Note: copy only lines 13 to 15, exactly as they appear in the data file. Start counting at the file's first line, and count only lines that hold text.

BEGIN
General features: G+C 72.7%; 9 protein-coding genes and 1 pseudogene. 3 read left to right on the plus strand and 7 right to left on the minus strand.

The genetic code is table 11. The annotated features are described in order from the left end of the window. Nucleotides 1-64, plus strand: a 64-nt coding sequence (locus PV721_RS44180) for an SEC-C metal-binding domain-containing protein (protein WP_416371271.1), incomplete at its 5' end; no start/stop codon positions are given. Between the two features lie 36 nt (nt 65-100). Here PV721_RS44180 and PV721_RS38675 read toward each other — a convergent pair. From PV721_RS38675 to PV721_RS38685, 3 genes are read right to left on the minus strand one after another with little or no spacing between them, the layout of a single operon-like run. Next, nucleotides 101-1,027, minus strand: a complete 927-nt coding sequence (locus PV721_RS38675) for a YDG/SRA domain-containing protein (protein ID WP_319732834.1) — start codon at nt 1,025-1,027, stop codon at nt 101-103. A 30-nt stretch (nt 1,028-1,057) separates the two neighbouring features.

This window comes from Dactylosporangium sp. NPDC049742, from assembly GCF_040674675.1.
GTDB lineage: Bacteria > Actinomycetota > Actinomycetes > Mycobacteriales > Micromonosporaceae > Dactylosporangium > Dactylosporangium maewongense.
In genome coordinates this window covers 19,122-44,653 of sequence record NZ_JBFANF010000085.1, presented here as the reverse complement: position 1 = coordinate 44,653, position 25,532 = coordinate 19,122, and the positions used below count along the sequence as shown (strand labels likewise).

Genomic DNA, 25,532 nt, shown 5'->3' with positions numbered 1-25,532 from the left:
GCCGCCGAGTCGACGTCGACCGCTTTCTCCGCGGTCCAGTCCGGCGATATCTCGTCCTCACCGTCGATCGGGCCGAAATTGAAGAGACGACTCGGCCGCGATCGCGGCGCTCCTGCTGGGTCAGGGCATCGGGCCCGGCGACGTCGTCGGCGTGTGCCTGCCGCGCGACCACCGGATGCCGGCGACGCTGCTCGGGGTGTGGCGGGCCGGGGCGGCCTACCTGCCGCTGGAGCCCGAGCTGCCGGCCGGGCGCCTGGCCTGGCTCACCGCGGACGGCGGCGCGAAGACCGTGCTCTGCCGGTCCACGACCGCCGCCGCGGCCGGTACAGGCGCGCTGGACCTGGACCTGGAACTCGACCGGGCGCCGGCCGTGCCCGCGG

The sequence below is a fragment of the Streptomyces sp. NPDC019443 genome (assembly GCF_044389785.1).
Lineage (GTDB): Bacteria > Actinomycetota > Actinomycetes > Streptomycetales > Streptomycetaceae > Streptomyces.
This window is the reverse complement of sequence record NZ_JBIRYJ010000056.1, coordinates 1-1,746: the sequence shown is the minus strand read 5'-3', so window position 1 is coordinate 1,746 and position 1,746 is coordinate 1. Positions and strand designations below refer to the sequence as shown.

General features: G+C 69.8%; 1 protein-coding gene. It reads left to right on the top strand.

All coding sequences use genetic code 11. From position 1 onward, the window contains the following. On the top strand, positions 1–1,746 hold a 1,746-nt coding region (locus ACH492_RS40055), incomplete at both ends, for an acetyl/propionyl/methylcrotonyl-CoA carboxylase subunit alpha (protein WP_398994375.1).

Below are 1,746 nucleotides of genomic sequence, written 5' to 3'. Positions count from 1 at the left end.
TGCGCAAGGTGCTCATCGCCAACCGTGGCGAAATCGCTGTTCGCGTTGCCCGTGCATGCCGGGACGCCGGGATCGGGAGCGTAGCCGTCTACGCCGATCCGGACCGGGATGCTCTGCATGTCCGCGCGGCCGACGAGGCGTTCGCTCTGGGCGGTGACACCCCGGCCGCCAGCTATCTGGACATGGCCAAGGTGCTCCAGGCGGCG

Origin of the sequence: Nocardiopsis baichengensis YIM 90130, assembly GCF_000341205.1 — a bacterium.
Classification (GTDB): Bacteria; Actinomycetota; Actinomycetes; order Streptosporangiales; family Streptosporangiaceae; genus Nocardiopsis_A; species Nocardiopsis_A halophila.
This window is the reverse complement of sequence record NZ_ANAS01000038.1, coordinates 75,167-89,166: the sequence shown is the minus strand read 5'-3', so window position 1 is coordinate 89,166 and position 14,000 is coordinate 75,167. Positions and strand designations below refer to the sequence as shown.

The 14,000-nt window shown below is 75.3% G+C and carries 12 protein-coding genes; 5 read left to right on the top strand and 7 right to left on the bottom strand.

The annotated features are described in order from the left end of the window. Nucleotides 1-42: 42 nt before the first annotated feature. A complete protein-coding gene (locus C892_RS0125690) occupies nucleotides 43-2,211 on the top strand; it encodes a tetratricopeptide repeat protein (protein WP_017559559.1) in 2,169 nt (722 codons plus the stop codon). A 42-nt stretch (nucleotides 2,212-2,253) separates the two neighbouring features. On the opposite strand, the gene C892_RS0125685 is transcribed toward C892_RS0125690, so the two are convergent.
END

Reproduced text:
Below are 1,746 nucleotides of genomic sequence, written 5' to 3'. Positions count from 1 at the left end.
TGCGCAAGGTGCTCATCGCCAACCGTGGCGAAATCGCTGTTCGCGTTGCCCGTGCATGCCGGGACGCCGGGATCGGGAGCGTAGCCGTCTACGCCGATCCGGACCGGGATGCTCTGCATGTCCGCGCGGCCGACGAGGCGTTCGCTCTGGGCGGTGACACCCCGGCCGCCAGCTATCTGGACATGGCCAAGGTGCTCCAGGCGGCG

Origin of the sequence: Nocardiopsis baichengensis YIM 90130, assembly GCF_000341205.1 — a bacterium.